Introduction to the Talmud and Midrash

Introduction to the Talmud and Midrash

Introduction to the Talmud and Midrash

Introduction to the Talmud and Midrash

Synopsis

Gunter Stemberger's revision of H. L. Strack's classic introduction to rabbinic literature, which appeared in its first English edition in 1991, was widely acclaimed. Gunter Stemberger and Markus Bockmuehl have now produced this updated edition, which is a significant revision (completed in 1996) of the 1991 volume. Following Strack's original outline, Stemberger discusses first the historical framework, the basic principles of rabbinic literature and hermeneutics and the most important Rabbis. The main part of the book is devoted to the Talmudic and Midrashic literature in the light of contemporary rabbinic research. The appendix includes a new section on electronic resources for the study of the Talmud and Midrash. The result is a comprehensive work of reference that no student of rabbinics can afford to be without.

Excerpt

In the seven years since the original edition of this translation was prepared, the study of rabbinic Judaism has continued to progress at a remarkable pace. It is this continuing surge in Jewish scholarship which, together with the warm reception and widespread use of this work, has now made a second edition both desirable and feasible.

Readers will note a number of significant changes. Most importantly, the present text substantially represents the eighth German edition published by Gunter Stemberger in 1992. Given the extent of growth and change now embodied in the handbook originally written by H. L. Strack, it seemed most fitting that this edition should appear solely under Professor Stemberger's name – a decision which has of course been followed here. Compared to the 1991 English edition, the latest German edition included several hundred alterations, affecting both the bibliographies and the text of every chapter. Some of the most significant changes concerned the midrashim and the redaction of the Palestinian and Babylonian Talmuds.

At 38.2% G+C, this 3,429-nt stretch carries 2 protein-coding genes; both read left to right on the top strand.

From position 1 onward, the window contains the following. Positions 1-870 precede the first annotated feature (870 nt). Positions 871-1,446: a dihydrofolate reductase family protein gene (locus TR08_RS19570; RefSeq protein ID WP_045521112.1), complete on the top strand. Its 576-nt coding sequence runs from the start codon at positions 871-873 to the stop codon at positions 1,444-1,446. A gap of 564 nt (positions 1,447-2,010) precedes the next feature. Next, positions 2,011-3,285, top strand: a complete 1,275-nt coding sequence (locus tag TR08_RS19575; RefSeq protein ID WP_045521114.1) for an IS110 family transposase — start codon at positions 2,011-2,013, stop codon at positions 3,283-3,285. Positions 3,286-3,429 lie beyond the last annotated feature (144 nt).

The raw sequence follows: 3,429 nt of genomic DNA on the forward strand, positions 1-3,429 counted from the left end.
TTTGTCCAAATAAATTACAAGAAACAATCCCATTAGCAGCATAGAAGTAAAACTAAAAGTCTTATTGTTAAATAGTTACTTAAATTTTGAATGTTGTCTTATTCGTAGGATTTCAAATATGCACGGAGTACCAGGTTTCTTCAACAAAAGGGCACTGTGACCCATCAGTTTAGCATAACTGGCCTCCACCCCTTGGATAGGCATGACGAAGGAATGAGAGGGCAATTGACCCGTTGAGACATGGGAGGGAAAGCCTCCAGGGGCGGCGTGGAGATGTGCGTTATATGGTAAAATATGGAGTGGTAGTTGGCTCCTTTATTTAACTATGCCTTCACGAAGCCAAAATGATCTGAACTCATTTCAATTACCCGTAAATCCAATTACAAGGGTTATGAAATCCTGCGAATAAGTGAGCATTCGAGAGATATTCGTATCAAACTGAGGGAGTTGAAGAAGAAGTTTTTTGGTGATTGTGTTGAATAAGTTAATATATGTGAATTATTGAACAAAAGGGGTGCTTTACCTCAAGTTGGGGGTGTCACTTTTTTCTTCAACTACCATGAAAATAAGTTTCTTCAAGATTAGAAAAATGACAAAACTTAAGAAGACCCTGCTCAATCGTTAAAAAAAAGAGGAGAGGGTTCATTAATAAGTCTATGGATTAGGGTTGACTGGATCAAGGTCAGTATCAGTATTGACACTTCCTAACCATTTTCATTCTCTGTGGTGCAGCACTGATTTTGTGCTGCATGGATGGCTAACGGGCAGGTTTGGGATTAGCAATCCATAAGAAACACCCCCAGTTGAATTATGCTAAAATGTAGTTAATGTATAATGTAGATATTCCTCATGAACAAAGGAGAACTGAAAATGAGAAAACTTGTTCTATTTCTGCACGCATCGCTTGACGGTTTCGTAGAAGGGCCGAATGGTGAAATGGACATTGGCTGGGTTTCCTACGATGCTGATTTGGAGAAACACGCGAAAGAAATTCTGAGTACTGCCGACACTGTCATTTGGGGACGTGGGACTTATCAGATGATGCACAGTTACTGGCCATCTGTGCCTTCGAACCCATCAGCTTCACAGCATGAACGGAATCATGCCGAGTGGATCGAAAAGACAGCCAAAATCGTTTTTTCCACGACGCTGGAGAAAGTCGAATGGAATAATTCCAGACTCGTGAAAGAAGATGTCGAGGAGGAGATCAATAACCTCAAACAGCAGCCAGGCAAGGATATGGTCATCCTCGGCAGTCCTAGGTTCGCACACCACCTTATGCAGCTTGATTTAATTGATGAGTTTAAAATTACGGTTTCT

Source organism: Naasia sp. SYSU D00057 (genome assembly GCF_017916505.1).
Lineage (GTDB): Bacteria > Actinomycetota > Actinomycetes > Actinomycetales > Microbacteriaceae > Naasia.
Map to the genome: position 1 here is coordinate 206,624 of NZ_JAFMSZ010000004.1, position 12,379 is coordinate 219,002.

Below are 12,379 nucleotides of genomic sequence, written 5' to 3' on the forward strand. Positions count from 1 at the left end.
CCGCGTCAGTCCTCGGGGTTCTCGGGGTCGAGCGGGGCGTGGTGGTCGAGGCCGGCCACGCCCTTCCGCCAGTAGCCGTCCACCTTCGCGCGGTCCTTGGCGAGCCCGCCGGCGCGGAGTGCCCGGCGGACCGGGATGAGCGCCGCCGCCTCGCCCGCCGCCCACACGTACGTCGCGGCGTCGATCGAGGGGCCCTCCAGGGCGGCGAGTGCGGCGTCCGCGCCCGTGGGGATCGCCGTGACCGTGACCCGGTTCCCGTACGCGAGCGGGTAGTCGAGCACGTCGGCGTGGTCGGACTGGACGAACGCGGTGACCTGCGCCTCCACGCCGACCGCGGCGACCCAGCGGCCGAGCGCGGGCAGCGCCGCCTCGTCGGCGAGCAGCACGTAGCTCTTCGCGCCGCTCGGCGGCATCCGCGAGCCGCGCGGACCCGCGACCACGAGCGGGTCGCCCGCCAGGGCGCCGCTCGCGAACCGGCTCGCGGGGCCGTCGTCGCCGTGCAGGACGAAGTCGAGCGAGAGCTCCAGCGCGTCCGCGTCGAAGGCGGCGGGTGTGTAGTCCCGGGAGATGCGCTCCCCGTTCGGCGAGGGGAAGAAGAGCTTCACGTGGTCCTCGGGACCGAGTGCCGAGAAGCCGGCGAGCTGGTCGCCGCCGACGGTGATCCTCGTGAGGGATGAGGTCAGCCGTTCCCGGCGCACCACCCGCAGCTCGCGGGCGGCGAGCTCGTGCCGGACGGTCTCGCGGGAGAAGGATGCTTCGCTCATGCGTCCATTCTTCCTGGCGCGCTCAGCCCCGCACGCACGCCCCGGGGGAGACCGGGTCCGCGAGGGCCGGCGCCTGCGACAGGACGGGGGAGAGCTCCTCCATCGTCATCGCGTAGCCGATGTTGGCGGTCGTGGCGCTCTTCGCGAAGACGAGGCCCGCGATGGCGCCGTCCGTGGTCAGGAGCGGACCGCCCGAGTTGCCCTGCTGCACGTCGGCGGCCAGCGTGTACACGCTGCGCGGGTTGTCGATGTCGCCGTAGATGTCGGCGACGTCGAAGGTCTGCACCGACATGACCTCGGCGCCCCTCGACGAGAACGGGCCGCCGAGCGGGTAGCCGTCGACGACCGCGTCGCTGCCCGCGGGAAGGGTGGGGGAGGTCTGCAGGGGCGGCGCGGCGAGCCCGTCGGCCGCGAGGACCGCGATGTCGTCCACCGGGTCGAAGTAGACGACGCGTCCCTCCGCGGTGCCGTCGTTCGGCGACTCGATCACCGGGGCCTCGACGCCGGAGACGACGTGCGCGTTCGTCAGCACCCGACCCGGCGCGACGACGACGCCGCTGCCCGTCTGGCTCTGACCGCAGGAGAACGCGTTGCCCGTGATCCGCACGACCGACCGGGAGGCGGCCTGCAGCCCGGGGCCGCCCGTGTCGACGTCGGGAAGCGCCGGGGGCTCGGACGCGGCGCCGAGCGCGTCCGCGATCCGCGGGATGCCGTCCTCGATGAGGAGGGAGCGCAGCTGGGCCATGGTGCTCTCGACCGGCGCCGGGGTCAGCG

Beyond this, however, this second English edition incorporates all of the author's further improvements until May 1995. The translation has been thoroughly revised throughout, and a number of reviewers' suggestions have been adopted. Some of these concern the format and layout, but we have also included a new appendix on computer-based resources for the study of rabbinic Judaism (below, pp. 360–66).

We offer this new edition in the hope that both students and teachers of rabbinic Judaism will find it a welcome improvement of a familiar textbook.

Markus Bockmuehl Cambridge, July 1995 . . .

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